For young drover Tom Seeley, the Chisholm Trail is a lonely damn place, which hardly seems possible among eighteen men and two thousand head of cattle. It’s while guarding the stock at night that second man Jack Dawe quotes a snip of poetry to reveal himself a like-minded man. Suddenly, under that big empty night sky, the loneliness starts to disappear.
When you’re out on the trail, sometimes you ain’t got no choice but to find love in the arms of another man just to stop yourself being lonely as God.
Buy Link: Wilde City Press
Review: Lynn, 5
Let me tell you, I loved this story. I’m usually not a fan of westerns, but this one intrigued me.
The story is told through Tom’s point of view. it’s about his life while working a cattle drive in the old west. We get an insight on what his duties and responsibilities are during this drive. We also get a front row seat to what happens when a bunch of men who are together for a long time need to relieve some of their sexual tension. Tom is just out there doing his job the only way he knows how. When he’s with the other men it’s all good for the moment, but after all is said and done, he’s lonely.
I felt the author kept true with the times. It reads very authentic. The sex in this story is raw and almost animalistic. The men are out to get off, it doesn’t matter who it is, where it is, they don’t care if others are watching, it just needs to get done. There’s no cuddling, no kissing, no feelings involved. It’s just a hole or a mouth to them. No one cares about who it’s attached to. If you’re wanting the lovey dovey that typically goes with sex, you’re not getting it in the first half of this erotic tale.
We are introduced to Jack through Tom’s eyes. Jack is quiet and keeps to himself and Tom is instantly drawn to him. Over a book of poetry, the two men share something intimate and beautiful. We get a sense that this is the beginning of something special.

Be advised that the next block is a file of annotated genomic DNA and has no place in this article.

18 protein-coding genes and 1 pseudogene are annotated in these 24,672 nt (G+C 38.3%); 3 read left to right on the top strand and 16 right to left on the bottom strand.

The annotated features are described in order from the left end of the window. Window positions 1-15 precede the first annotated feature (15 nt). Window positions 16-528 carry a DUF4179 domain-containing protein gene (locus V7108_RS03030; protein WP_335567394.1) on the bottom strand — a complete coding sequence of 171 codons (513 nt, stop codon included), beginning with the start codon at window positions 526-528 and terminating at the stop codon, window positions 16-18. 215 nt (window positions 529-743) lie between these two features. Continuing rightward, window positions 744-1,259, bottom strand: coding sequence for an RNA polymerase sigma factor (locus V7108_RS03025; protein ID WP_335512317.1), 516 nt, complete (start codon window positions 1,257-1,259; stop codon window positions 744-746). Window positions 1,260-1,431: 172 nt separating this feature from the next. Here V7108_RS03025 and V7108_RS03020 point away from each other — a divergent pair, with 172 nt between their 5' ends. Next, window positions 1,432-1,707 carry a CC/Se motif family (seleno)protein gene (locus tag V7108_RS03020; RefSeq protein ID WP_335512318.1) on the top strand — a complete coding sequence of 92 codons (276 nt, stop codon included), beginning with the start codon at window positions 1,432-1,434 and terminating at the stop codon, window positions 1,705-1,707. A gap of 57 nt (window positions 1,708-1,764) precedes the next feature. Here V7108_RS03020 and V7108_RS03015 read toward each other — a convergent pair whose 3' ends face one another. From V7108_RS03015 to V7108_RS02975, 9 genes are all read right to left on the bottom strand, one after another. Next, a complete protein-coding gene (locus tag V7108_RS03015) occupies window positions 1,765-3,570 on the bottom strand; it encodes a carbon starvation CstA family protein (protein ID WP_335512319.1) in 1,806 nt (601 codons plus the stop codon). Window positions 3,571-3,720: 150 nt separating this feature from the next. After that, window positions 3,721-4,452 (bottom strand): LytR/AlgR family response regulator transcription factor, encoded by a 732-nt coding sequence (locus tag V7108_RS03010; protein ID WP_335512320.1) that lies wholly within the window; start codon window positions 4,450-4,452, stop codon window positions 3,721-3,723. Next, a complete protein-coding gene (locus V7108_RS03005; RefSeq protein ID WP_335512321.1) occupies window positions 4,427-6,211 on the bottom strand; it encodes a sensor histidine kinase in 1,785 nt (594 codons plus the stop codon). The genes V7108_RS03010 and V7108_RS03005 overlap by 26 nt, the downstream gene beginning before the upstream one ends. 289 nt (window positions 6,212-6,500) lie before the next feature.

I loved the scene in the restaurant when Tom comes to the realization that he doesn’t always have to be just like the other guys. He can be more and want more out of life.
With some short stories I sometimes feel as though I want more. With this particular story I didn’t feel that. It left me completely satisfied.
Review: Sheri, 5
Ok, let me just say. Wow, ‘Lonely as God’ was brutal and ruthless. I love a good western romance and this author delivered a wonderfully realistic version of the old west cattle drive. After getting to know the main character Tom, I found this story endearing and charming. Loneliness can be an attractive trait in a story. Especially when the guy opens up, yearning for more out of life.
I wish the story could be developed into a longer or full-length story. There’s not much to this story plot, but then, I guess it wasn’t meant to be, though it does leave the door open for the relationship to build from their encounter. I agree with Lynn, the restaurant scene is wonderful and Tom’s reaction to his friends is priceless.
If you’re looking for scorching hot sex between sexy as sin cowboys, you’ve grabbed the right book. A short read that will leave you satisfied!